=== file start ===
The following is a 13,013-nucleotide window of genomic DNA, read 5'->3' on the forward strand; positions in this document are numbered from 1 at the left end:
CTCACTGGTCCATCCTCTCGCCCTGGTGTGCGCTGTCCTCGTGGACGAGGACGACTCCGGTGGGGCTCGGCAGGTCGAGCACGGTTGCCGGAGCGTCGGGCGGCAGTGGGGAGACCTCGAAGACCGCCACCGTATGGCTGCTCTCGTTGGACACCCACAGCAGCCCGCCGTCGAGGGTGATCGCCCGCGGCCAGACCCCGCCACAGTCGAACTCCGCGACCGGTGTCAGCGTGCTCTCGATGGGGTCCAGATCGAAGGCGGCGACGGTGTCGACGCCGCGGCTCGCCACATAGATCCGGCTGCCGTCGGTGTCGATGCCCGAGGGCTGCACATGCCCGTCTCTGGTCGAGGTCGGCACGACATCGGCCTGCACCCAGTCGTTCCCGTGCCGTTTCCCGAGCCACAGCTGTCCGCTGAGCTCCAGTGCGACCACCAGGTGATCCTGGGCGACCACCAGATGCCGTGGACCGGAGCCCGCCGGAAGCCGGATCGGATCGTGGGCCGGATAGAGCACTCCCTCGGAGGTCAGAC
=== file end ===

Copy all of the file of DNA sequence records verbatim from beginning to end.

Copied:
The following is a 13,013-nucleotide window of genomic DNA, read 5'->3' on the forward strand; positions in this document are numbered from 1 at the left end:
CTCACTGGTCCATCCTCTCGCCCTGGTGTGCGCTGTCCTCGTGGACGAGGACGACTCCGGTGGGGCTCGGCAGGTCGAGCACGGTTGCCGGAGCGTCGGGCGGCAGTGGGGAGACCTCGAAGACCGCCACCGTATGGCTGCTCTCGTTGGACACCCACAGCAGCCCGCCGTCGAGGGTGATCGCCCGCGGCCAGACCCCGCCACAGTCGAACTCCGCGACCGGTGTCAGCGTGCTCTCGATGGGGTCCAGATCGAAGGCGGCGACGGTGTCGACGCCGCGGCTCGCCACATAGATCCGGCTGCCGTCGGTGTCGATGCCCGAGGGCTGCACATGCCCGTCTCTGGTCGAGGTCGGCACGACATCGGCCTGCACCCAGTCGTTCCCGTGCCGTTTCCCGAGCCACAGCTGTCCGCTGAGCTCCAGTGCGACCACCAGGTGATCCTGGGCGACCACCAGATGCCGTGGACCGGAGCCCGCCGGAAGCCGGATCGGATCGTGGGCCGGATAGAGCACTCCCTCGGAGGTCAGAC